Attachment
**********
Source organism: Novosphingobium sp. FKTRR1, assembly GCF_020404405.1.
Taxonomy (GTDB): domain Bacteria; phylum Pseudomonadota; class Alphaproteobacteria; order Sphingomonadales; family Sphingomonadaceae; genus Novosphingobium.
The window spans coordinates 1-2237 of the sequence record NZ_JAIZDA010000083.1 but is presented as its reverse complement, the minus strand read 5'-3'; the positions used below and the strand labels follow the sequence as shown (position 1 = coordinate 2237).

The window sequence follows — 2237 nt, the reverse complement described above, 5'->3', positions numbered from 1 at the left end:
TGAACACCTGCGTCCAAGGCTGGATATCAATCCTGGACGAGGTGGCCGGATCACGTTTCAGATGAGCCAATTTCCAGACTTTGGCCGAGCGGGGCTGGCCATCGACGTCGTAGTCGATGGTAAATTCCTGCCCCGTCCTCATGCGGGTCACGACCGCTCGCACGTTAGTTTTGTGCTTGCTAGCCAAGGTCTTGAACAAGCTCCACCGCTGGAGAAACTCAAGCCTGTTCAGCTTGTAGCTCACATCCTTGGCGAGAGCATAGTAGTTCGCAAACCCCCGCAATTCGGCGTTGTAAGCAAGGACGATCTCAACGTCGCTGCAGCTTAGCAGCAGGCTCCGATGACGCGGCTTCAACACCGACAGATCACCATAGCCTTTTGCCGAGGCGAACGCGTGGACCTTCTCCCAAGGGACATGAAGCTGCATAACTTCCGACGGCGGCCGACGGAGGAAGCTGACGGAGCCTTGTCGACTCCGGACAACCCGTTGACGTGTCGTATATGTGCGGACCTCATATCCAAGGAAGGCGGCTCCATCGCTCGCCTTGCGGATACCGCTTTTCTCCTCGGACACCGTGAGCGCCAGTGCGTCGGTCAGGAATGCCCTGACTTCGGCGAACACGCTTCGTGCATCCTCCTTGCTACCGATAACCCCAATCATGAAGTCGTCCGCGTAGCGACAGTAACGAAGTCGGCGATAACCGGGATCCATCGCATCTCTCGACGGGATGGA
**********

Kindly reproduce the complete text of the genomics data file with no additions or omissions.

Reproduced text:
Source organism: Novosphingobium sp. FKTRR1, assembly GCF_020404405.1.
Taxonomy (GTDB): domain Bacteria; phylum Pseudomonadota; class Alphaproteobacteria; order Sphingomonadales; family Sphingomonadaceae; genus Novosphingobium.
The window spans coordinates 1-2237 of the sequence record NZ_JAIZDA010000083.1 but is presented as its reverse complement, the minus strand read 5'-3'; the positions used below and the strand labels follow the sequence as shown (position 1 = coordinate 2237).

The window sequence follows — 2237 nt, the reverse complement described above, 5'->3', positions numbered from 1 at the left end:
TGAACACCTGCGTCCAAGGCTGGATATCAATCCTGGACGAGGTGGCCGGATCACGTTTCAGATGAGCCAATTTCCAGACTTTGGCCGAGCGGGGCTGGCCATCGACGTCGTAGTCGATGGTAAATTCCTGCCCCGTCCTCATGCGGGTCACGACCGCTCGCACGTTAGTTTTGTGCTTGCTAGCCAAGGTCTTGAACAAGCTCCACCGCTGGAGAAACTCAAGCCTGTTCAGCTTGTAGCTCACATCCTTGGCGAGAGCATAGTAGTTCGCAAACCCCCGCAATTCGGCGTTGTAAGCAAGGACGATCTCAACGTCGCTGCAGCTTAGCAGCAGGCTCCGATGACGCGGCTTCAACACCGACAGATCACCATAGCCTTTTGCCGAGGCGAACGCGTGGACCTTCTCCCAAGGGACATGAAGCTGCATAACTTCCGACGGCGGCCGACGGAGGAAGCTGACGGAGCCTTGTCGACTCCGGACAACCCGTTGACGTGTCGTATATGTGCGGACCTCATATCCAAGGAAGGCGGCTCCATCGCTCGCCTTGCGGATACCGCTTTTCTCCTCGGACACCGTGAGCGCCAGTGCGTCGGTCAGGAATGCCCTGACTTCGGCGAACACGCTTCGTGCATCCTCCTTGCTACCGATAACCCCAATCATGAAGTCGTCCGCGTAGCGACAGTAACGAAGTCGGCGATAACCGGGATCCATCGCATCTCTCGACGGGATGGA